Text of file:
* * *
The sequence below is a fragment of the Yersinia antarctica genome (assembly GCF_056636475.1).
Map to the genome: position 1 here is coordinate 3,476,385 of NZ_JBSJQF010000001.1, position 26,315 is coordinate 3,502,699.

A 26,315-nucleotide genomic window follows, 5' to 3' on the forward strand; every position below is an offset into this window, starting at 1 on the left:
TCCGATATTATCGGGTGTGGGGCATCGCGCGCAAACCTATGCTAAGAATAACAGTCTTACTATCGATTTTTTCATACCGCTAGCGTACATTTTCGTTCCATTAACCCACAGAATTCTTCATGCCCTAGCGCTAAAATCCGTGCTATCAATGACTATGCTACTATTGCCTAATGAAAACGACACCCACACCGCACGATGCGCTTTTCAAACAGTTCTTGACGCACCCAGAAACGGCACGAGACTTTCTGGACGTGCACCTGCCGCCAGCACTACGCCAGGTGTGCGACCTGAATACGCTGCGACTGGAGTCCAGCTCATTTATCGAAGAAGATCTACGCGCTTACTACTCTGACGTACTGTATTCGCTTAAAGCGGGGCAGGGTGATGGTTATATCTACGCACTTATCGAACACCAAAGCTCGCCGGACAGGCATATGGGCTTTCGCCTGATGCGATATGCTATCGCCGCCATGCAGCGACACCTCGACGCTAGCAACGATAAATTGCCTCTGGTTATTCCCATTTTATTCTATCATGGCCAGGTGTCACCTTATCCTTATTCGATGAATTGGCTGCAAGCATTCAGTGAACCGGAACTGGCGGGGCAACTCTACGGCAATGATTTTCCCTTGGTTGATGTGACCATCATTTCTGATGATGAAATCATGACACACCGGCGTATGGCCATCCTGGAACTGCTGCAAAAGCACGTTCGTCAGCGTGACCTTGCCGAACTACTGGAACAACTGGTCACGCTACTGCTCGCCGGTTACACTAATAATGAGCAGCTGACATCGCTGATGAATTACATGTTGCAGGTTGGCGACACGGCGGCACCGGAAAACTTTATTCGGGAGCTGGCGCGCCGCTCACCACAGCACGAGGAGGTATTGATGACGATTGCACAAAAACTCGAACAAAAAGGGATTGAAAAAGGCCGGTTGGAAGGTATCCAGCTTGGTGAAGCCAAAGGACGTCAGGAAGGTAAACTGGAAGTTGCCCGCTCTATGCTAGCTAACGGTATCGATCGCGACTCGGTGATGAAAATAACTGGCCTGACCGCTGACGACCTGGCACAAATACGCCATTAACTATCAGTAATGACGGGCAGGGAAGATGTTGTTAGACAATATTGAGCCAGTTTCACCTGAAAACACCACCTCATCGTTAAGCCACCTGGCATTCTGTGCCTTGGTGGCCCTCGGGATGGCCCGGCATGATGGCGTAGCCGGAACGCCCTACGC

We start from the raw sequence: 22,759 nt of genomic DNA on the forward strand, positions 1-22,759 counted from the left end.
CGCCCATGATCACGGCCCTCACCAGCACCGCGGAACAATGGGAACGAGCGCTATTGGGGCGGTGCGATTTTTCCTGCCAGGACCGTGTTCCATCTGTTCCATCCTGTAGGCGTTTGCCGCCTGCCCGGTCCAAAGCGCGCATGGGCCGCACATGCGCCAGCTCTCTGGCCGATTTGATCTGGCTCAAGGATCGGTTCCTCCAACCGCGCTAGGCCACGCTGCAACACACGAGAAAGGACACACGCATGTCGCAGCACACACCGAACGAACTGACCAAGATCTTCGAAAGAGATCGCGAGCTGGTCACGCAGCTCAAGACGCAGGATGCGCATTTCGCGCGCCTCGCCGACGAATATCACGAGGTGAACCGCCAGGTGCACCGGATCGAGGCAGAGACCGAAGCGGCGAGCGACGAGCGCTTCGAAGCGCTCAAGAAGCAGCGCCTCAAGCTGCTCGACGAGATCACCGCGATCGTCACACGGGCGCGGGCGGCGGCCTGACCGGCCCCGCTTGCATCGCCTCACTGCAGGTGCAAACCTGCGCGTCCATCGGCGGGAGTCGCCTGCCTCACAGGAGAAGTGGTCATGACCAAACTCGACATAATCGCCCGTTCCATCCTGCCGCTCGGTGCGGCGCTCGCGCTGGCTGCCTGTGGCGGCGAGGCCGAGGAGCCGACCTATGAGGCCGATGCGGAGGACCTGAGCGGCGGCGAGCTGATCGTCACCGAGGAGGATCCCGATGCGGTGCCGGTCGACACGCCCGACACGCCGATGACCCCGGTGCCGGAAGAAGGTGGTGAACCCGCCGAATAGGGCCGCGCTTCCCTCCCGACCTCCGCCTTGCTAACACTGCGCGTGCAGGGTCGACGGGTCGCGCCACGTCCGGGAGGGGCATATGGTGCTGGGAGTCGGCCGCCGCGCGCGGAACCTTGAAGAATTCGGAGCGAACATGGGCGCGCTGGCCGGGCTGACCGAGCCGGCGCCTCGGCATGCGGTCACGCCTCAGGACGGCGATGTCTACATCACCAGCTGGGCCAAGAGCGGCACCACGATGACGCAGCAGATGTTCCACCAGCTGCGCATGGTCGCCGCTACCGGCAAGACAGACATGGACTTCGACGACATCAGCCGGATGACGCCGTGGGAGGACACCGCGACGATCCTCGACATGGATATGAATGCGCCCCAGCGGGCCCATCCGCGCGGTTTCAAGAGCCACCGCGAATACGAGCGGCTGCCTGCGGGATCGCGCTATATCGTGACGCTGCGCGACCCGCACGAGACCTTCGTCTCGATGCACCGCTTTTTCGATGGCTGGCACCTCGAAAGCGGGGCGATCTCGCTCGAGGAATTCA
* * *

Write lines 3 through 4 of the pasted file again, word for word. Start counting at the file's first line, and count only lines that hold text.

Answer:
A 26,315-nucleotide genomic window follows, 5' to 3' on the forward strand; every position below is an offset into this window, starting at 1 on the left:
TCCGATATTATCGGGTGTGGGGCATCGCGCGCAAACCTATGCTAAGAATAACAGTCTTACTATCGATTTTTTCATACCGCTAGCGTACATTTTCGTTCCATTAACCCACAGAATTCTTCATGCCCTAGCGCTAAAATCCGTGCTATCAATGACTATGCTACTATTGCCTAATGAAAACGACACCCACACCGCACGATGCGCTTTTCAAACAGTTCTTGACGCACCCAGAAACGGCACGAGACTTTCTGGACGTGCACCTGCCGCCAGCACTACGCCAGGTGTGCGACCTGAATACGCTGCGACTGGAGTCCAGCTCATTTATCGAAGAAGATCTACGCGCTTACTACTCTGACGTACTGTATTCGCTTAAAGCGGGGCAGGGTGATGGTTATATCTACGCACTTATCGAACACCAAAGCTCGCCGGACAGGCATATGGGCTTTCGCCTGATGCGATATGCTATCGCCGCCATGCAGCGACACCTCGACGCTAGCAACGATAAATTGCCTCTGGTTATTCCCATTTTATTCTATCATGGCCAGGTGTCACCTTATCCTTATTCGATGAATTGGCTGCAAGCATTCAGTGAACCGGAACTGGCGGGGCAACTCTACGGCAATGATTTTCCCTTGGTTGATGTGACCATCATTTCTGATGATGAAATCATGACACACCGGCGTATGGCCATCCTGGAACTGCTGCAAAAGCACGTTCGTCAGCGTGACCTTGCCGAACTACTGGAACAACTGGTCACGCTACTGCTCGCCGGTTACACTAATAATGAGCAGCTGACATCGCTGATGAATTACATGTTGCAGGTTGGCGACACGGCGGCACCGGAAAACTTTATTCGGGAGCTGGCGCGCCGCTCACCACAGCACGAGGAGGTATTGATGACGATTGCACAAAAACTCGAACAAAAAGGGATTGAAAAAGGCCGGTTGGAAGGTATCCAGCTTGGTGAAGCCAAAGGACGTCAGGAAGGTAAACTGGAAGTTGCCCGCTCTATGCTAGCTAACGGTATCGATCGCGACTCGGTGATGAAAATAACTGGCCTGACCGCTGACGACCTGGCACAAATACGCCATTAACTATCAGTAATGACGGGCAGGGAAGATGTTGTTAGACAATATTGAGCCAGTTTCACCTGAAAACACCACCTCATCGTTAAGCCACCTGGCATTCTGTGCCTTGGTGGCCCTCGGGATGGCCCGGCATGATGGCGTAGCCGGAACGCCCTACGC